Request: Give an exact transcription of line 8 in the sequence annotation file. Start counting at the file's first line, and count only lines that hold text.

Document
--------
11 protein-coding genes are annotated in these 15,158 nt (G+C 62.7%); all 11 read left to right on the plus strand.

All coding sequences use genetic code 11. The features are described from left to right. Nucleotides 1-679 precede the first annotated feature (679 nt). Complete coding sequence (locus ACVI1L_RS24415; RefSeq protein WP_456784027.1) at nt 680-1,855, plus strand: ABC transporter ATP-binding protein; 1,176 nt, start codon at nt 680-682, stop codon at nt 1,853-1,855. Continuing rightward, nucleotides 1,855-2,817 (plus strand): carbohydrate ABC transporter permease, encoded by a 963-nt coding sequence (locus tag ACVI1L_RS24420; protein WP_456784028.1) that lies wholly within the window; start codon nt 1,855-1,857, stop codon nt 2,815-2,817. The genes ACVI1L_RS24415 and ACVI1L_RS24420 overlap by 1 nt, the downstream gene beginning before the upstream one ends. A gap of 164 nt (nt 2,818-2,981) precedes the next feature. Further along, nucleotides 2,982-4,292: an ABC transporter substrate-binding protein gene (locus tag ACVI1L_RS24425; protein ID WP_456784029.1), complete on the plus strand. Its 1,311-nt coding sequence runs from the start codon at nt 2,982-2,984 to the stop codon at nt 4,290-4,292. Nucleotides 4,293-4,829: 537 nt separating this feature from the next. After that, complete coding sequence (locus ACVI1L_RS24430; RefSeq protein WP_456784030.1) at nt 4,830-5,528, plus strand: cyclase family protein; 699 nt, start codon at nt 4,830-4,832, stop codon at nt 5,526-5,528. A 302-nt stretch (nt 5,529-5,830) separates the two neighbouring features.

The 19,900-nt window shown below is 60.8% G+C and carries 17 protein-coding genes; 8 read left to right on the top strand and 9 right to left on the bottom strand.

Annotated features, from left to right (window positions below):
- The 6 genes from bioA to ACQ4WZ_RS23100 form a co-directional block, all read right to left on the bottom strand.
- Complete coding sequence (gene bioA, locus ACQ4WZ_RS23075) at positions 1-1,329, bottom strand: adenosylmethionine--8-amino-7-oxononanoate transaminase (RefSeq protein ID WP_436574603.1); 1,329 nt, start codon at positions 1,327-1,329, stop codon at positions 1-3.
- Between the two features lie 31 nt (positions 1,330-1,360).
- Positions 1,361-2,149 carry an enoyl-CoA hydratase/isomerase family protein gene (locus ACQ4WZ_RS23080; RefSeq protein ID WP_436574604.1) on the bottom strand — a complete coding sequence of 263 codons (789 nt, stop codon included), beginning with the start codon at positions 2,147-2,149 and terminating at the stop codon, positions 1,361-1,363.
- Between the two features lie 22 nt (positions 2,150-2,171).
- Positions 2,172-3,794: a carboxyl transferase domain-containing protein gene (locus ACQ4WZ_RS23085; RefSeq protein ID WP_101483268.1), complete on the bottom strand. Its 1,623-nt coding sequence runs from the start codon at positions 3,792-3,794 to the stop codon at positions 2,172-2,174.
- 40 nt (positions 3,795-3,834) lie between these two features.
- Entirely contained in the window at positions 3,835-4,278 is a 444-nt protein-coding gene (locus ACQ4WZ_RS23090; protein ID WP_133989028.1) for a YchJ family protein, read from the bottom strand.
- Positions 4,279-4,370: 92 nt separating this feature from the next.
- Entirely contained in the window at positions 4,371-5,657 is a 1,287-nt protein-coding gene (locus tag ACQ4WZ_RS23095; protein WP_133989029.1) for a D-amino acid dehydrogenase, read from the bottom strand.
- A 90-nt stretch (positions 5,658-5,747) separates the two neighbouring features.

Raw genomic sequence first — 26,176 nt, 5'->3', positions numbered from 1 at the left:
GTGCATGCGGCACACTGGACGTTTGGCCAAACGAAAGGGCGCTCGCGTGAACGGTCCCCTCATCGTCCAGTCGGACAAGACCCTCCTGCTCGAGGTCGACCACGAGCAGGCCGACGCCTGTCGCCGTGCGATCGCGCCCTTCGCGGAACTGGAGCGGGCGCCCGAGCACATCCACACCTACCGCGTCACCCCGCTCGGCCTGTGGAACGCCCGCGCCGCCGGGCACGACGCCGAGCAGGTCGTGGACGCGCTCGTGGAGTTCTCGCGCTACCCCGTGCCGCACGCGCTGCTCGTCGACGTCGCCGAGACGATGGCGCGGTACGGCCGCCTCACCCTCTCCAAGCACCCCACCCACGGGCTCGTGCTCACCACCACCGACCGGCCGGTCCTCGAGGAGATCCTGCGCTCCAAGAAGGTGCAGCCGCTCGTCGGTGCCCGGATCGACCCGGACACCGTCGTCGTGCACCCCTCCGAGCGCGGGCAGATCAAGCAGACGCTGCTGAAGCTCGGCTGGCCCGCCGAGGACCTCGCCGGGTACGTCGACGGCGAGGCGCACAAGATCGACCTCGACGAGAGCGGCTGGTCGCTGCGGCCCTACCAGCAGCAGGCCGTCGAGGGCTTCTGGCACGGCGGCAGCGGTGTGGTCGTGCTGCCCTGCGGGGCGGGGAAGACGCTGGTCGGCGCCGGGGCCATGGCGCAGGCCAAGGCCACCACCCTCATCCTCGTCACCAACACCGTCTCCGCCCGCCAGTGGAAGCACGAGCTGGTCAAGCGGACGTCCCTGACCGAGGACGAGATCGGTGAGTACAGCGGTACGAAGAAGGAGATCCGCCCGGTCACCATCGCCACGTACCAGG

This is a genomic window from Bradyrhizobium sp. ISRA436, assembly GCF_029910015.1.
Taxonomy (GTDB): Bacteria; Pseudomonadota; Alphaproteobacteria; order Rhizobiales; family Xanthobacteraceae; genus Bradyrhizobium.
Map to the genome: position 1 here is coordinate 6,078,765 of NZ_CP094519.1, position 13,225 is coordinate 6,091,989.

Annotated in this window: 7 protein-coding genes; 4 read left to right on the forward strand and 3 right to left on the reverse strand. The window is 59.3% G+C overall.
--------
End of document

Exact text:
- Positions 1,361-2,149 carry an enoyl-CoA hydratase/isomerase family protein gene (locus ACQ4WZ_RS23080; RefSeq protein ID WP_436574604.1) on the bottom strand — a complete coding sequence of 263 codons (789 nt, stop codon included), beginning with the start codon at positions 2,147-2,149 and terminating at the stop codon, positions 1,361-1,363.